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Why Evidence-Based Interviewing Practices Are Needed Now (Webinar)

Posted by Bob Corlett on July 16, 2020

Familiar old ways of hiring are failing us more obviously now. Employers want a better approach to hiring that fairly assesses candidates during video interviews, reduces bias throughout the hiring process and builds more diverse and inclusive teams. Employers are frustrated, recognizing that differential treatment by race (and other factors) is still commonplace in hiring. But even with manager training and the best of intentions, outdated hiring practices often result in hiring people who are demographically similar to their hiring manager.

It’s time we broke that cycle of failure by interrupting the unconscious patterns of behavior that created it. The solution may be found in the field of behavioral economics, specifically in the science of choice architecture. It’s entirely possible to reengineer the hiring sequence to elevate the consideration of facts and reduce the impact of bias and other cognitive errors.

In this session you will learn: what hiring managers usually get wrong when they assess candidates during interviews, how and where your familiar hiring practices introduce bias into the hiring decision, the common mental errors that lead us all to reach incorrect conclusions about candidates.

HubSpot Video

In the second webinar in this series, we'll put this all into practice, covering:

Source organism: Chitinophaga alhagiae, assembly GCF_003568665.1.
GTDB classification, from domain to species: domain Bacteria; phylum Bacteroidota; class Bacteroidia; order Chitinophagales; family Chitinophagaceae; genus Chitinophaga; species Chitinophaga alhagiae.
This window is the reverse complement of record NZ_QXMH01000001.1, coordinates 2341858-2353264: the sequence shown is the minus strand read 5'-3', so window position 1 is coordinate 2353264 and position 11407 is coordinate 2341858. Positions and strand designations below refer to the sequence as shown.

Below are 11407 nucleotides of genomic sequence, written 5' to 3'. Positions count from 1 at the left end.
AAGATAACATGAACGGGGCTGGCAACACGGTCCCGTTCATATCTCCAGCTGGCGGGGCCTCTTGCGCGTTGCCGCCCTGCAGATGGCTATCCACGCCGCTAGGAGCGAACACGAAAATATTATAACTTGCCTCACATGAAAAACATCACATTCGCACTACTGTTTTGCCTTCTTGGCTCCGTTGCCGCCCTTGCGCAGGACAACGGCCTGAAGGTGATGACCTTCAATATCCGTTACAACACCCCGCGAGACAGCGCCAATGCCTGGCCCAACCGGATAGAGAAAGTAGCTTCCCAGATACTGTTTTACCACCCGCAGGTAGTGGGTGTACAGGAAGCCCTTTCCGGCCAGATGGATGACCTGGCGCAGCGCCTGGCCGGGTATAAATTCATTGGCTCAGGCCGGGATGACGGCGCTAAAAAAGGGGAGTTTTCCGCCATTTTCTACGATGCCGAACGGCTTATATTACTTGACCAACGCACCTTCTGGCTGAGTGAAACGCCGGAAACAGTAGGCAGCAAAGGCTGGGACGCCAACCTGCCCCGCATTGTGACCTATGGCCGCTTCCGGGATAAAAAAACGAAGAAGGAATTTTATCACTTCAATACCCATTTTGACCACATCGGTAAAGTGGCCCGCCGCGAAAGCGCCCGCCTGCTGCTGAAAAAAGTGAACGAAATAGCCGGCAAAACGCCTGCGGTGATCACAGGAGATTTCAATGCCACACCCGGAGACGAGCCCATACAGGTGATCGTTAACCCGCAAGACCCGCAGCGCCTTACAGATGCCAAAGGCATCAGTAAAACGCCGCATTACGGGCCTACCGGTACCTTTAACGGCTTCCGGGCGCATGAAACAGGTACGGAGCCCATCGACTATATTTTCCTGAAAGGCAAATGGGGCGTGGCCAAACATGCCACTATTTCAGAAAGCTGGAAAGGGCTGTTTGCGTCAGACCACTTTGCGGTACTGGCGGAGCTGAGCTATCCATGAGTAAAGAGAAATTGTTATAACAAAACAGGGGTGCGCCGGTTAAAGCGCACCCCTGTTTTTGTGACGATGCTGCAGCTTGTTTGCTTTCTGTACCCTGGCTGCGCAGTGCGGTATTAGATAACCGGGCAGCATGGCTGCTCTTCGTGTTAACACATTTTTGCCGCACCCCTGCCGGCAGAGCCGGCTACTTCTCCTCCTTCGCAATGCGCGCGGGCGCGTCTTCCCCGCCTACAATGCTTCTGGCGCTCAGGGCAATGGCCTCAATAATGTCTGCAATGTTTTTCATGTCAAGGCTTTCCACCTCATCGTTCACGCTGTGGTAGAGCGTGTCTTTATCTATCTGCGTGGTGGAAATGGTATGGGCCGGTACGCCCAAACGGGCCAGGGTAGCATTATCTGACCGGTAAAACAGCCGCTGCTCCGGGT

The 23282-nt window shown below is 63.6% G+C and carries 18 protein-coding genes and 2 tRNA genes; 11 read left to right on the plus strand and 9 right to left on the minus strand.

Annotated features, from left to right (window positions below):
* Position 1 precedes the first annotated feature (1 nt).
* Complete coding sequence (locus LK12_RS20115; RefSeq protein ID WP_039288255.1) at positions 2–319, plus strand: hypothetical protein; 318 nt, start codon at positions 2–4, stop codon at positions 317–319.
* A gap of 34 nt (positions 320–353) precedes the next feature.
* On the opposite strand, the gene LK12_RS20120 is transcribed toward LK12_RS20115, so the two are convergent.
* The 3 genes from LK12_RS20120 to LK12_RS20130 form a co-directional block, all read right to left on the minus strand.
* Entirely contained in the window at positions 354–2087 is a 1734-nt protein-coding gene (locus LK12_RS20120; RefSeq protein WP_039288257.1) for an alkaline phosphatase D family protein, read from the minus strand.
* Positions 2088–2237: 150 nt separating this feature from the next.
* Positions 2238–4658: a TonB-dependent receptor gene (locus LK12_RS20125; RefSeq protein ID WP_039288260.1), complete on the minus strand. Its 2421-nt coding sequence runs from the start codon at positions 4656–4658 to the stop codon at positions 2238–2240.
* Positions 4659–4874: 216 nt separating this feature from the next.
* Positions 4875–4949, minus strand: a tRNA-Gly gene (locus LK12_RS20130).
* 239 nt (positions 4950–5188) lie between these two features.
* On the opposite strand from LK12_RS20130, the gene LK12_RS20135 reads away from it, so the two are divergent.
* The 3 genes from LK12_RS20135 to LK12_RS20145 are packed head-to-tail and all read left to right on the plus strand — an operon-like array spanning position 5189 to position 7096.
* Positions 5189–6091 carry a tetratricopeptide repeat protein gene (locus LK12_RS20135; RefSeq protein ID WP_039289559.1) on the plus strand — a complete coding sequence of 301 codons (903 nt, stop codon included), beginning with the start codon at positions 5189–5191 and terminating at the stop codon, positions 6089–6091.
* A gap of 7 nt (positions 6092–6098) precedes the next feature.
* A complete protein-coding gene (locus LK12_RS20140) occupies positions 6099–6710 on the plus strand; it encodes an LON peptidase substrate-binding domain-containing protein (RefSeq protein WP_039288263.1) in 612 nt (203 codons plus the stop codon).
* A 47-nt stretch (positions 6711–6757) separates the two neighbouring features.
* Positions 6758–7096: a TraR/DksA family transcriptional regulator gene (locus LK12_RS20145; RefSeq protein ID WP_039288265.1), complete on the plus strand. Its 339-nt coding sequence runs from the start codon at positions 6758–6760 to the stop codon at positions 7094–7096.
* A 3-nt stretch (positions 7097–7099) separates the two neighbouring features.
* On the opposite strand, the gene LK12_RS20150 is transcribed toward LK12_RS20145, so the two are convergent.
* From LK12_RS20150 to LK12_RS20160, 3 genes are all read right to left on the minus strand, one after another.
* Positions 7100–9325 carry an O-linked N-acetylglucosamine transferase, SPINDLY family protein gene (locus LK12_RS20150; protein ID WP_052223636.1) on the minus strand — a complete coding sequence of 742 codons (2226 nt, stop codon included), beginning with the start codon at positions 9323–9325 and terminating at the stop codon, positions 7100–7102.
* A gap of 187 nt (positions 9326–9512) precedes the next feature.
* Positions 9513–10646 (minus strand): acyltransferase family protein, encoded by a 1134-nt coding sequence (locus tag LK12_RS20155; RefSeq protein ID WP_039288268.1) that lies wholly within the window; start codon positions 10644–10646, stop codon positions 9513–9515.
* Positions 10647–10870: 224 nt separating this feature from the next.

• How to reduce bias when selecting resumes
  • The necessary elements of creating a diverse slate of candidates
  • How to conduct a “Blind Interview”
  • The key elements of Evidence-Based Interviewing
  • What factors best predict success on the job
  • How to assess cultural fit (without perpetuating bias)

You can see the next session here.

Source material:

Cognitive Bias Source Material. A cognitive bias is mental shortcut that can lead to poor decision-making. It was first proposed by Amos Tversky and Daniel Kahneman in a 1974 article in Science. Since then, researchers have identified many other types of cognitive bias. We recommend Thinking Fast and Slow by Daniel Kahneman. An outstanding book on topic of choice architecture is Nudge by Richard Thaler and Cass Sunstein.

Here is a list of the biases we referenced in the presentation, and sources for more information:

And here is a list of other common cognitive biases: https://en.wikipedia.org/wiki/List_of_cognitive_biases

Additional source material:

“Employers sought candidates who were not only competent but also culturally similar to themselves in terms of leisure pursuits, experiences, and self-presentation styles.” Source: Hiring as Cultural Matching American Sociological Review: https://journals.sagepub.com/doi/full/10.1177/0003122412463213

There are more CEOs of large U.S. companies who are named David (4.5%) than there are CEOs who are women (4.1%) — and David isn’t even the most common first name among CEOs. Source: https://hbr.org/2016/04/if-theres-only-one-woman-in-your-candidate-pool-theres-statistically-no-chance-shell-be-hired